Jodie’s mural: a reason to get out of the house

By James Arbuthnott

From her home studio in Kyabram where people struggling with mental health and students on the spectrum come for colour therapy, Jodie Newlan left the house this year for something special.

A survivor of domestic violence and then a motorbike accident, Jodie’s motif describes inclusiveness and expression.

Because while the PTSD flashbacks may come and go, it's clear Jodie isn’t beaten by her trauma when you see her mural out the back of Park View Café on Allan St.

With chronic pain, Jodie can’t venture far from the house during the summer months.

It was at the Fauna Park where Jodie’s inspiration came while speaking to Park View Café owners Julie and Scott Graetz about her mural ideas.

“By discussing the mural and the environment around us I was able to get out of the house for a time using a mobility scooter,” Jodie said.

“But that was significantly shattered earlier this year with threats against my physical being — and it sent my PTSD into absolute meltdown and I spent three months suicidal.”

But the pain and the PTSD didn’t stop Jodie’s firecracker energy and creativity — she was determined to return to her community.

And perhaps inspire that same community to be more inclusive.

“Purpose is so underestimated for those who struggle to get out into the community, and if it’s just getting your hands into something you haven’t tried, just to be, is huge,” Jodie said.

“Music and art will transcend every language. It doesn’t matter what community you go into; colour and art connect people.”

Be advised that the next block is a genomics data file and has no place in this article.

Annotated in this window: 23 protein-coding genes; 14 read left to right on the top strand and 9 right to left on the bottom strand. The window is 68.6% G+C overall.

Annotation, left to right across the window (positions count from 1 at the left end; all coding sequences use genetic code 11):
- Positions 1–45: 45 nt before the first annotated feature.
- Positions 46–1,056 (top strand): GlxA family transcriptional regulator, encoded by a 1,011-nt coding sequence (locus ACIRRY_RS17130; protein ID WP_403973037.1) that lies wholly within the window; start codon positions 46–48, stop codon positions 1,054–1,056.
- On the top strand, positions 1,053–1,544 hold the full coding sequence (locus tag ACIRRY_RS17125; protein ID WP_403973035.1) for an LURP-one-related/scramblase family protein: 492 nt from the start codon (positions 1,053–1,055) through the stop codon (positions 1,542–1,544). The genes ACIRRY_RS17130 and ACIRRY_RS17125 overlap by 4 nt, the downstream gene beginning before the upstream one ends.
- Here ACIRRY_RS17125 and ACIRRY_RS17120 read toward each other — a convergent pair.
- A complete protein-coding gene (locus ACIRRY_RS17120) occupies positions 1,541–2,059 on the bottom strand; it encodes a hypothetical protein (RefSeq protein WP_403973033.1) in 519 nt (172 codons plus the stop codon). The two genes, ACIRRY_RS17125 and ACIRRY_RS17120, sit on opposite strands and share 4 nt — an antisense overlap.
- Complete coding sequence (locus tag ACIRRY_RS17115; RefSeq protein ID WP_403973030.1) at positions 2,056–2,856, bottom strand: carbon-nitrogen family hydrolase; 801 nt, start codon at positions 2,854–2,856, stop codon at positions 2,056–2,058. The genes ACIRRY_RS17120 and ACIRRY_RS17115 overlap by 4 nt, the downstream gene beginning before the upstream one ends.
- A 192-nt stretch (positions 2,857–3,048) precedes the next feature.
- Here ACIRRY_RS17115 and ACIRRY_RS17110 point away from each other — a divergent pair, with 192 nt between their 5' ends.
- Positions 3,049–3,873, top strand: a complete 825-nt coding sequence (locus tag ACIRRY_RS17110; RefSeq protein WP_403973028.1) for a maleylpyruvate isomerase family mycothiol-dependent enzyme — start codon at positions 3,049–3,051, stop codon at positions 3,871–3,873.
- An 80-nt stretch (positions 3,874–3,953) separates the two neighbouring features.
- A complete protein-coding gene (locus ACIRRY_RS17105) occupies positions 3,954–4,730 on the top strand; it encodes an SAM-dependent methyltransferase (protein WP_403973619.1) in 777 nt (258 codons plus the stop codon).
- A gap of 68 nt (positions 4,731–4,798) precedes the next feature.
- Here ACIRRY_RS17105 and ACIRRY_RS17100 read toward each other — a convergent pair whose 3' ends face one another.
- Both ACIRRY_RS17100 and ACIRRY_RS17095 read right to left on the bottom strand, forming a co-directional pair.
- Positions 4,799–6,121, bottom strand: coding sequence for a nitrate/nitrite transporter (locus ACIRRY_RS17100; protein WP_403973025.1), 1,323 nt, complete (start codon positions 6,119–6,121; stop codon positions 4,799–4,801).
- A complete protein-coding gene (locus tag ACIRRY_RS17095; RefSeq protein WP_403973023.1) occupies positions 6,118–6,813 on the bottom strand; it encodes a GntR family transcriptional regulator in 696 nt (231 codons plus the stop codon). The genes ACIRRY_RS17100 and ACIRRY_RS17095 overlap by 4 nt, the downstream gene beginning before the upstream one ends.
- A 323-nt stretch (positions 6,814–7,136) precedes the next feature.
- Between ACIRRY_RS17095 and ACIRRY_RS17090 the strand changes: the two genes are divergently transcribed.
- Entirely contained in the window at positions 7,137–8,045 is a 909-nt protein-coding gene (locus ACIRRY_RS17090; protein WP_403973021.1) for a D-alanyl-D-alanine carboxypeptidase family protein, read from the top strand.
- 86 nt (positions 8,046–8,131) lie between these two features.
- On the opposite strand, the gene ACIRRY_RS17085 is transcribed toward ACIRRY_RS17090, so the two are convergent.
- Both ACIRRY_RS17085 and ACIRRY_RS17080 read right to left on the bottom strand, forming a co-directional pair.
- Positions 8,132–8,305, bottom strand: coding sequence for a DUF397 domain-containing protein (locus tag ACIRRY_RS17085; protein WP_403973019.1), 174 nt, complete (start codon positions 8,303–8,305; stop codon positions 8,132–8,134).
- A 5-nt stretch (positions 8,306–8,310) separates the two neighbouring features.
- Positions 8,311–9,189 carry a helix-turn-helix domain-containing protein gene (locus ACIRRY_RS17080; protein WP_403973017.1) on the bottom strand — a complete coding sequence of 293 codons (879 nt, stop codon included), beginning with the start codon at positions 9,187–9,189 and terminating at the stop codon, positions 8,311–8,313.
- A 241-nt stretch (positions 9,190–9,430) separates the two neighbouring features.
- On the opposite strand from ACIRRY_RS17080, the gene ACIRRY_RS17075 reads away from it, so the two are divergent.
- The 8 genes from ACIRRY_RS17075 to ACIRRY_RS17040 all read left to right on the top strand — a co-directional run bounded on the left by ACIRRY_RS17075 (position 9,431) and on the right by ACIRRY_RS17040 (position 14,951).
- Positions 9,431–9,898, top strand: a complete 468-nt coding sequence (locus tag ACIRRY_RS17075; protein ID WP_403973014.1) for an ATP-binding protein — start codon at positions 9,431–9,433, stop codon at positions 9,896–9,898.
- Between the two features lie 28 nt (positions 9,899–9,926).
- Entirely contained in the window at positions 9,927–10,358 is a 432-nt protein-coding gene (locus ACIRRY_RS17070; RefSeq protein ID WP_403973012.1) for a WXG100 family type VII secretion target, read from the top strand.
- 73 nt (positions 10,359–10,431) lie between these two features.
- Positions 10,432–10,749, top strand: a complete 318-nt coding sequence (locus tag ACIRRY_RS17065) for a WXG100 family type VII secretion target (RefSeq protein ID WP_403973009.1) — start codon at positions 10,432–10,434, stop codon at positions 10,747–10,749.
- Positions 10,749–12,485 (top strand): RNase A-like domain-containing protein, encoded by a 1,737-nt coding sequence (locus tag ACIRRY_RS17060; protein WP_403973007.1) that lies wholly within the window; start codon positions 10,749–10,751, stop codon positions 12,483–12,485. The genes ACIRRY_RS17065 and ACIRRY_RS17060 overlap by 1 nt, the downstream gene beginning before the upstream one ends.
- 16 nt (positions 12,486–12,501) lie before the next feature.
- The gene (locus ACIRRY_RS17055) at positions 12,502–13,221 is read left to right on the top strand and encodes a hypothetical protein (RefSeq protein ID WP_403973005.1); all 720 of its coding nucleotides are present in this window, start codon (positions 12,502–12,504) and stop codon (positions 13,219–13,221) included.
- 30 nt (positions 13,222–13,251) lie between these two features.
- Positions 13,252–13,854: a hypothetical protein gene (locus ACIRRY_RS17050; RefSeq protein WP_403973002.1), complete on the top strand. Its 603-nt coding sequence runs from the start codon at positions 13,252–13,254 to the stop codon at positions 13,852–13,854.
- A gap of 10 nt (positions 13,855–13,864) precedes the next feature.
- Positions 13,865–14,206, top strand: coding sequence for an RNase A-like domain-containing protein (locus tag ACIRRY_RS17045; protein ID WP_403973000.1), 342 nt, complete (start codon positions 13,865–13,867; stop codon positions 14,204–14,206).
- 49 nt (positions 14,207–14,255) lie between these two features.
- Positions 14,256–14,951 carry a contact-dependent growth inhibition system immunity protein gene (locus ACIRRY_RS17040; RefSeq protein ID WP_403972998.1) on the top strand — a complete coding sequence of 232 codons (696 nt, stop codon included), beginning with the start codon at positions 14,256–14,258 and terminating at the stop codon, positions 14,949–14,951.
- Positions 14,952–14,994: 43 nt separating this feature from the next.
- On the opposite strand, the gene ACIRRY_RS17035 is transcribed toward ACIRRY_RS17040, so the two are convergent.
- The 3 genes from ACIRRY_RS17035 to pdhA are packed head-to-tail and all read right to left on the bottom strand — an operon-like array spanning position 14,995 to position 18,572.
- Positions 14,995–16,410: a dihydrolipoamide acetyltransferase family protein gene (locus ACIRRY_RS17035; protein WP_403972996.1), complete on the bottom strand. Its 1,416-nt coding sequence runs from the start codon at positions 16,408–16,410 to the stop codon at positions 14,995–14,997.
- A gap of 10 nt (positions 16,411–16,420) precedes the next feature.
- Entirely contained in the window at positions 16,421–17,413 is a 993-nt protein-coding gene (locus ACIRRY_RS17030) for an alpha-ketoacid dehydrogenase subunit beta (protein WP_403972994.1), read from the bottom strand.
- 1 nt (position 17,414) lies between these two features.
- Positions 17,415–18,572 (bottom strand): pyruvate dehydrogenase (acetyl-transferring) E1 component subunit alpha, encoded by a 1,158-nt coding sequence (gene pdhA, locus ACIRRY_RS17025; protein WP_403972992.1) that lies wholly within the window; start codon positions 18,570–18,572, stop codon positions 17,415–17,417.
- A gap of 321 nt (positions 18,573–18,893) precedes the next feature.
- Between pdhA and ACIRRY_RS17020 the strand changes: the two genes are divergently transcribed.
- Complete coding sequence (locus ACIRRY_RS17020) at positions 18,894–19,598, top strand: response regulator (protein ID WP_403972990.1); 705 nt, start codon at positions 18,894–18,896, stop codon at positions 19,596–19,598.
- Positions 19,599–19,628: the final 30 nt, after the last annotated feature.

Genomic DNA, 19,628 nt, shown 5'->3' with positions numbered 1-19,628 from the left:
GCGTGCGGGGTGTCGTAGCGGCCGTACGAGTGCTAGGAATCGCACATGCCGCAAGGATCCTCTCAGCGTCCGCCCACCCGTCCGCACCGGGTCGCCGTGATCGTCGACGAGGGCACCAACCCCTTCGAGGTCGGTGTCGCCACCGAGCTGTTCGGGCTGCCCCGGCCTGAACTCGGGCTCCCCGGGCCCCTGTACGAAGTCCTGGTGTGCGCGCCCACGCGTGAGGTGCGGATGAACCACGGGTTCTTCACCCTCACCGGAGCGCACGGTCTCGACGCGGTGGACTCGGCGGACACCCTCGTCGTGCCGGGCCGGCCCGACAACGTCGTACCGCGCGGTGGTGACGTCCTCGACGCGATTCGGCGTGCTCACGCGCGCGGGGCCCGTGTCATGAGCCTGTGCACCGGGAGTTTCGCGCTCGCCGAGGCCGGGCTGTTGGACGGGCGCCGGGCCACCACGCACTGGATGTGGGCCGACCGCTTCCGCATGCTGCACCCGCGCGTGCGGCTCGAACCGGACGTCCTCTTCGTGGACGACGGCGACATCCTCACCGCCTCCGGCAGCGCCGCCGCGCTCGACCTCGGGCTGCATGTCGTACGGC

Regional artists experience different barriers than those in the city, and connections can sometimes be scarce.

“There are different systems in place through mental health programs and local hospitals, but all of those come at significant schedules and costs,” Jodie said.

“When we were going through the different court systems as survivors of domestic violence, on top of moving and having to manage your children and the appointments, there are massive expenses attached to just being able to stop and just be without any structural rule.

“PTSD can be very aggressive when it flares up and sometimes you just need that space that’s safe and secure for whatever state you’re in, and to know there’s a network of people who understand — they become a bridge to those safe spaces.

“Work boxes us in, school boxes us in, all the necessary entities for life are very structured. And there’s a freedom in art and the food that connects us.

Jodie doesn’t want to only express herself — she wants to express her growing regional community of artistic NDIS students she teaches through art therapy from her home studio.

“We have youth that have struggled and we’re not there to replace the mental health resources, but just to offer a space free from that clinical side of what’s happening to them,” Jodie said.

“With drought we know our adults are suffering, but our kids are suffering too.

“We’ve given them the internet and said, ‘you can be anything you want, but you’ve only got until the end of high school to do it’.

“We have incredibly talented and mindful people come through the studio — they’re just stressed out.

Something Jodie knows too well after her motorbike accident.

It took three years of Vivo exposure — a cognitive behaviour therapy designed to lessen fear-related triggers — to get back on her feet.

“When my husband was unconscious and dying on the side of the road a gentleman picked me up to hold me — and my motorbike boots made me feel like I was disconnected, and I’d lost everything,” Jodie said.

“After the crash, I couldn’t wear shoes for three years.

“Vivo exposure shows you your most terrifying moment and teaches you to ground yourself. You can stay with the anxiety until it eventually passes.

“To have everyone watching me paint this mural — I would turn around and five or six people would be in the car park watching.

“The heart of this place is about an interactive community space and the café will have disability and scooter access — the plan is beyond business, it’s about food and people.

“For me it was more about what I was forgetting as well as what I was creating.”